Bearing the title of the God of Mischief, Loki is a demigod in Norse Mythology. Loki, despite being the son of Fárbauti, a jotunn, was raised by Odin along with Odin's biological son, Thor, the God of Thunder. As an on-and-off friend or enemy of the gods (especially Thor, whom is initially his friend, but whom degenerates in to one of his most bitter enemies), he is also a shapeshifter, and a myriad of his forms are present throughout the surviving Norse texts. As a shapeshifter, he is also the father (and arguably mother in some cases) of a variety of other Norse mythological characters, including Hel, Jörmungandr (the world serpent), Odin's horse Sleipnir, and Fenrir the wolf.
There is another unrelated Loki in Norse myth, the jotunn Utgard Loki. While he is involved in an amusing tale which results in some degree of humiliation for both Utgard (via a loss in a meat-eating contest against personified fire) and Thor (via losses in several additional rigged contests), he is not the same being and should not be confused as such.
The Death of Baldr
Ultimately, Loki goes too far when he cleverly leads the gods to the death of their favored son, Baldr. Beloved by the gods for his youthfulness, one day Baldr has a prophetic dream of his own death. This worries his mother, Odin's wife Frigg, who travels about the land asking all living creatures not to harm her son. However, she passes over the mistletoe plant, as it seems small and insignificant.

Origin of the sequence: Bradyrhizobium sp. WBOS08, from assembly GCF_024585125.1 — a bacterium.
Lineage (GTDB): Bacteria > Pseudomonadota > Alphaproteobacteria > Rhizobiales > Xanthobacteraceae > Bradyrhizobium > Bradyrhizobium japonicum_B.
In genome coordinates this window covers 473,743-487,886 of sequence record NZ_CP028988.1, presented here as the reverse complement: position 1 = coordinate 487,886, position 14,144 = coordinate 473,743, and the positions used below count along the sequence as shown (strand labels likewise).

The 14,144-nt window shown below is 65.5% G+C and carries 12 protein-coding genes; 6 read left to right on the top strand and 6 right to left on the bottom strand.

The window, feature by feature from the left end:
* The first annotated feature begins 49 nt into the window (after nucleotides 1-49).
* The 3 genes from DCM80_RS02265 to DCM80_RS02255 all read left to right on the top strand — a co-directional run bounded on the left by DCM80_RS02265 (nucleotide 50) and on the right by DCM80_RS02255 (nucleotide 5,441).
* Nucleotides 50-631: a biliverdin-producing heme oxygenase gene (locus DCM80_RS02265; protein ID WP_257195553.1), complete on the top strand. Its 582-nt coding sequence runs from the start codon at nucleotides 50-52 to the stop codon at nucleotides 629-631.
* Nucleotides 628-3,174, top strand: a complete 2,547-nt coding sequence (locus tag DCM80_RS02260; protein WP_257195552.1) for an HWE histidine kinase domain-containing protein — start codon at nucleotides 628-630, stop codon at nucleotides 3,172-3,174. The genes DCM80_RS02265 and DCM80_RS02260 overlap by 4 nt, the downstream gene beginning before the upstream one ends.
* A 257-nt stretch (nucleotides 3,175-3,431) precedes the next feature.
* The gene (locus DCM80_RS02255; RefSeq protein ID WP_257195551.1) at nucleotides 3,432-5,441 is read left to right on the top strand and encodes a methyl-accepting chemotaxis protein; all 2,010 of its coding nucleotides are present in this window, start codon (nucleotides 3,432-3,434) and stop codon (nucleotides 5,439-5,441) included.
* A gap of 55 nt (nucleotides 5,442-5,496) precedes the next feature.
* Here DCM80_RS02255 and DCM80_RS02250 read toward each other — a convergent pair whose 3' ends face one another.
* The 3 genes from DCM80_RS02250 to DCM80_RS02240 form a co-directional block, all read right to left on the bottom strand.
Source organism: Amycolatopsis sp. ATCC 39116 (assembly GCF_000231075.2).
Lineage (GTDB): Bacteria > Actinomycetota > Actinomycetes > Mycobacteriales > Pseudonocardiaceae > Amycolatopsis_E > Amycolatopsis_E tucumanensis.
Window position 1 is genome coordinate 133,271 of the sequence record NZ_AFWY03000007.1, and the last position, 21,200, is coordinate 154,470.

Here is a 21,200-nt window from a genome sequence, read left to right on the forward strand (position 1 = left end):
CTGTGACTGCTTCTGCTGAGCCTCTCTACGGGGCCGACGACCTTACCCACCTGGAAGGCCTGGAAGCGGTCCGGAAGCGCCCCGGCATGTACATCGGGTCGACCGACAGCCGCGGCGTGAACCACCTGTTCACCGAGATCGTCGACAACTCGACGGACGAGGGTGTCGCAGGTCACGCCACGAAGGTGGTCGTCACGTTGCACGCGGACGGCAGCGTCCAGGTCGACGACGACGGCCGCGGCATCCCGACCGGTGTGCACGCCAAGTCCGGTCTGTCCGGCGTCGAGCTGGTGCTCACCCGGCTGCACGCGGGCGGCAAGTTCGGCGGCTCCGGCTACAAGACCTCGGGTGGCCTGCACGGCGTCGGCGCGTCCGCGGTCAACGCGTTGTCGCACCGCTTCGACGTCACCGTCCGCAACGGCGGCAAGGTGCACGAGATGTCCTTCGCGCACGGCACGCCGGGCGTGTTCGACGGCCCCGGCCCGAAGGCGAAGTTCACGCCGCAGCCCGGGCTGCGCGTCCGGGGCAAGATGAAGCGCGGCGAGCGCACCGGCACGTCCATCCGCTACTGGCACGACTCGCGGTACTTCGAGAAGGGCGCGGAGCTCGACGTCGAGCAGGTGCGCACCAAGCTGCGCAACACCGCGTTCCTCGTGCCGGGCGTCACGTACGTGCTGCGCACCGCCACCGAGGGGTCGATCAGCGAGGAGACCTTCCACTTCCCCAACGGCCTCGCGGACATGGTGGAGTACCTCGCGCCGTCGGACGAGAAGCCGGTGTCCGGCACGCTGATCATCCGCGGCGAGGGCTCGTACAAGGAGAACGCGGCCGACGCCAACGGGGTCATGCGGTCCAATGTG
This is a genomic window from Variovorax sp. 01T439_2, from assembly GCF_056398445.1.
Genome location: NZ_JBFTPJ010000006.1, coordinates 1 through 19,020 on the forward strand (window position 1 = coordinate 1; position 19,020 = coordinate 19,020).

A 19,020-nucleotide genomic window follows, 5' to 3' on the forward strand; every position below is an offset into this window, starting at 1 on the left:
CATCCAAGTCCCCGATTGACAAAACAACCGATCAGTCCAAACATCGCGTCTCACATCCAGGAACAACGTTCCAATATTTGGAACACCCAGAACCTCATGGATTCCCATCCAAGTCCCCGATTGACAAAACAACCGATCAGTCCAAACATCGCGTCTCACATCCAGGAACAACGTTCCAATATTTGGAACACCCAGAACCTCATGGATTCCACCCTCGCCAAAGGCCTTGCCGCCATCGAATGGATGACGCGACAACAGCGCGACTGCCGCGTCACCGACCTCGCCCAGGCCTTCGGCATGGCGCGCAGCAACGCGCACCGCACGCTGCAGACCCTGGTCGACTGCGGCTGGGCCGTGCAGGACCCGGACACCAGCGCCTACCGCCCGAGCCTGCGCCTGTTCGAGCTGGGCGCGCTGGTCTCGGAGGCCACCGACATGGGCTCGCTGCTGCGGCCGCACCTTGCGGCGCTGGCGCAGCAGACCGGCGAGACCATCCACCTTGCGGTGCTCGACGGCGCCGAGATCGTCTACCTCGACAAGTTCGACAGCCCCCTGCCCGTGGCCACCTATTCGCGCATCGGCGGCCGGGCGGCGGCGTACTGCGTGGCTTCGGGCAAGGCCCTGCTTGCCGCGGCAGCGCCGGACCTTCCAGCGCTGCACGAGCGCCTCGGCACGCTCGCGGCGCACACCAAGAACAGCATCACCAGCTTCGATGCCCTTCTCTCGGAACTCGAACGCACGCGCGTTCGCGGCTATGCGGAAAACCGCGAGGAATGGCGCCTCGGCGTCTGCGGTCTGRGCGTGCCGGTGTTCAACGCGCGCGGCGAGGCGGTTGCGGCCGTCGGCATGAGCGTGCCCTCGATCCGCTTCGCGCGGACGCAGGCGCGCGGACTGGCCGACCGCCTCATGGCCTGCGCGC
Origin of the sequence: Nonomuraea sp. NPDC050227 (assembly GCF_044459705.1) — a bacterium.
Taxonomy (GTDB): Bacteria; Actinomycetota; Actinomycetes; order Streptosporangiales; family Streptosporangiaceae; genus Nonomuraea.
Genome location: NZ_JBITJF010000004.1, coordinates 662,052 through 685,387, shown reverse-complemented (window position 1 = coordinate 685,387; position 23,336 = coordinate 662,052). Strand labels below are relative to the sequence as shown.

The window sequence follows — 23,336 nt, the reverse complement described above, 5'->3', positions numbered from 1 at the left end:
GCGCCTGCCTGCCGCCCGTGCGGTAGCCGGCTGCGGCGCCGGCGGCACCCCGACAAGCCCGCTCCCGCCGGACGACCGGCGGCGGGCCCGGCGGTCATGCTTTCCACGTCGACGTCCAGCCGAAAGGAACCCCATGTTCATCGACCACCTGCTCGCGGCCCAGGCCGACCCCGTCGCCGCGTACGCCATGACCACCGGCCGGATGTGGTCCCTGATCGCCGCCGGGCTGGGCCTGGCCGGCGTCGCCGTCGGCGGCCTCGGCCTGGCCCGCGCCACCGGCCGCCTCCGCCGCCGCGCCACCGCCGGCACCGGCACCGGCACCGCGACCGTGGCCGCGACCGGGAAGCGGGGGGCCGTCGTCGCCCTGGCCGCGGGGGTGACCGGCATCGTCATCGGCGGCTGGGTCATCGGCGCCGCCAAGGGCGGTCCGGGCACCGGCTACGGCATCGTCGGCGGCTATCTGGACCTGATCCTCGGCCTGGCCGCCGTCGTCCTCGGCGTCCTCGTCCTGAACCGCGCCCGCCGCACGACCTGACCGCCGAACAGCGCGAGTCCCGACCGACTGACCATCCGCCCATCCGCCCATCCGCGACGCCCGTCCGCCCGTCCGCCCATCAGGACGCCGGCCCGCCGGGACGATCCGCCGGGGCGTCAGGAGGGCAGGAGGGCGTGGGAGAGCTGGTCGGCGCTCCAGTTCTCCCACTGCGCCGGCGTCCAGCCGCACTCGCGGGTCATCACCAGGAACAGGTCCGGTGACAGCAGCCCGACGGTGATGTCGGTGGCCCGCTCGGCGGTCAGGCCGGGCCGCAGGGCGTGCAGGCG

The gods then throw a party, the main event of which is a hurling of objects at Baldr, who is now nigh-impervious; all objects thrown simply bounce off of him. However, Loki makes a spear out of the mistletoe plant and gives it to the blind god Hodr, who throws the spear and kills Baldr. The stunned gods slay Hodr and burn Baldr's body on a pyre. A broken Frigg pleads to the death goddess Hel to allow her son to return to the living; she agrees only on the account that all living things would weep for Baldr's death. This was accomplished except for a sole giantess who refused. This giantess was revealed to be Loki in disguise.
For this crime he was given a most terrible sentence: to be bound deep underground with chains made from the inner organs of one of his sons, directly beneath a serpent placed by Skadi whose teeth were so venomous that poison literally dripped off its fangs and onto Loki's face, causing agonizing pain. There he would be left for all eternity. Loki's wife Sigyn is the only one among the gods to object to this sentence and stands at his side, catching the venom in a magically deep bowl so that he does not have to suffer constantly. However, the bowl inevitably fills up from time to time, and Sigyn must leave Loki in order to empty it. During these times, Loki writhes in such agony from the venom that his struggles against the chains cause earthquakes in the world of man, Midgard.
Loki breaking free is one of the signs of the onset of Ragnarok, the end of the world. Joining Surt, Fenrir, Garm, and other forces of evil, they march against Asgard and the Aesir, leading to mortal war. Loki is destined to fight Heimdall at Ragnarok, but the two end up destroying each other.